Engagement with Aboriginal and Torres Strait Islander communities and development of specific responses under this Plan may also occur through the regional network of Indigenous Coordination Centres (ICCs). Through these arrangements, tailored responses for Aboriginal and Torres Strait Islander communities can be developed, in consultation with communities, and implemented by officers from different Australian Government agencies, and with officers from other levels of government, working together. These officers may include dedicated solution brokers. Arrangements may be through Shared Responsibility Agreements and State and Regional Partnership Agreements.

Utilising the Framework Agreements on Aboriginal and Torres Strait Islander Health

Engagement with State Affiliates of the National Aboriginal Community Controlled Health Organisation (NACCHO) and with State and Territory governments in the development of specific responses under this Plan is also necessary. This occurs through the State/Territory Health Partnership Forums in each jurisdiction according to the Framework Agreements.

Monitoring and Reporting

As required under the National Strategic Framework, the Australian Government will continue to produce a qualitative report to AHMC on health portfolio progress against this implementation plan every year and on the contribution of all portfolios every two years. A further report against the Aboriginal and Torres Strait Islander Health Performance Framework will be produced in 2008 and every two years thereafter.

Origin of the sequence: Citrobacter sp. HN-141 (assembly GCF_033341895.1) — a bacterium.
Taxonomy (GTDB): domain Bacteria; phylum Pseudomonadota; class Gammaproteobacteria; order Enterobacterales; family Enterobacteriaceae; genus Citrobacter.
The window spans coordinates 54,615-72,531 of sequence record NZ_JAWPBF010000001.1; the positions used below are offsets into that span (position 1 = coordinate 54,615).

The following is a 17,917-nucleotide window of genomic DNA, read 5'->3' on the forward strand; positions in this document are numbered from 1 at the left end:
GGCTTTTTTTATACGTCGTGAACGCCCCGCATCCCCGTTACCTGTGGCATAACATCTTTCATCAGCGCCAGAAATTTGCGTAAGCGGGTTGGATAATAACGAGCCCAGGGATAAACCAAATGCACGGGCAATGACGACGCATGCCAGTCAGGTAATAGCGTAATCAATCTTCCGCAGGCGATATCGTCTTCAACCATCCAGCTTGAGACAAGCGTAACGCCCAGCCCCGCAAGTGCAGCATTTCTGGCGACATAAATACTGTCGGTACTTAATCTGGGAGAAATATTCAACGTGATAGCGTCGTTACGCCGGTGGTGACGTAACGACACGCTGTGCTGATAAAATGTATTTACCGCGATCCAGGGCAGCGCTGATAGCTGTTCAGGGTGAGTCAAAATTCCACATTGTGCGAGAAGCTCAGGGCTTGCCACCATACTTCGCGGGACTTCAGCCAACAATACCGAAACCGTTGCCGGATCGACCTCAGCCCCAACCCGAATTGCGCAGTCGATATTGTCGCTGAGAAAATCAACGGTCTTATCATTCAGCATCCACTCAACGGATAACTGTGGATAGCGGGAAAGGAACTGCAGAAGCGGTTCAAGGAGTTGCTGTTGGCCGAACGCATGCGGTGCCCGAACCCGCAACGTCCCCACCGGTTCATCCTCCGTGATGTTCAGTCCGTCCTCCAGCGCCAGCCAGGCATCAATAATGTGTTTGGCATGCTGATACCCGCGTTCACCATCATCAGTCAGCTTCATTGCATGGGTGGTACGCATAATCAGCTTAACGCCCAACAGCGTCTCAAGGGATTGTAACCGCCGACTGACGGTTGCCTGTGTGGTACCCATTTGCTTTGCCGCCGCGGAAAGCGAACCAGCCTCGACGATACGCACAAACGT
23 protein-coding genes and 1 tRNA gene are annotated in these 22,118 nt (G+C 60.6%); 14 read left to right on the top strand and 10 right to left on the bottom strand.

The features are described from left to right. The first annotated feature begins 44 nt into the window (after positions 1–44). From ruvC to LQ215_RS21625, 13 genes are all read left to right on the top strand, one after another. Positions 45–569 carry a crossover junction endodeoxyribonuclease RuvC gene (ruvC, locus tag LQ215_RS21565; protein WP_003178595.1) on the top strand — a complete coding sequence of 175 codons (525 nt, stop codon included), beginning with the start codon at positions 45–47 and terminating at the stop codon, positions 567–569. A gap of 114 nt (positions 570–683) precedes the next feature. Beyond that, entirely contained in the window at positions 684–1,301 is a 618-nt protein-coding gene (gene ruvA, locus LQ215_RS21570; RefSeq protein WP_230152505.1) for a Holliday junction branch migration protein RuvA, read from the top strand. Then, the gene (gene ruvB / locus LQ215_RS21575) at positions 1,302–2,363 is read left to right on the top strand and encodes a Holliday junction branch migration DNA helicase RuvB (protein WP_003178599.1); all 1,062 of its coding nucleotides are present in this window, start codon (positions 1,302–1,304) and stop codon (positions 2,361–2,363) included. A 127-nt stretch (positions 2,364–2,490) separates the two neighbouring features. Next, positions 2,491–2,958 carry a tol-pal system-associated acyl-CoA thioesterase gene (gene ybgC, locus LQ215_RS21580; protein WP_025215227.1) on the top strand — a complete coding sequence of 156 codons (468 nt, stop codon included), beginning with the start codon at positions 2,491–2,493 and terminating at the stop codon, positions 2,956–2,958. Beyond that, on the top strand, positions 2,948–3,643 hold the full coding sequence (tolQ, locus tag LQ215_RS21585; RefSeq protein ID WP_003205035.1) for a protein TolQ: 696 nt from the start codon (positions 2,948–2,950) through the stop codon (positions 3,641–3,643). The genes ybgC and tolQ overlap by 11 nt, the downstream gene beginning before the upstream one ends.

In its role of providing policy advice to AHMAC, the National Aboriginal and Torres Strait Islander Health Council (NATSIHC) will monitor the National Strategic Framework implementation process. The National Aboriginal and Torres Strait Islander Health Officials’ Network (NATSIHON) will retain an informal role in relation to reporting requirements. Health Council will also develop an evaluation strategy against which the National Strategic Framework for Aboriginal and Torres Strait Islander Health will be measured.

This Plan recognises that all health information pertaining to Aboriginal and Torres Strait Islander peoples must be managed ethically and meaningfully in a manner which is consistent with the National Aboriginal and Torres Strait Islander Health Data Principles endorsed by AHMAC in 2006.

Timeframe

All actions contained in this plan, where a timeframe for implementation is not specifically stated, will be ongoing. Within the priority areas of focus, the Australian Government has identified actions of immediate priority. These are consistent with the Australian Government’s Blueprint for Action in Indigenous Affairs and are listed at the start of each Key Result Area. The actions listed as immediate priorities are to be initiated in the current year, but may also be ongoing. top of page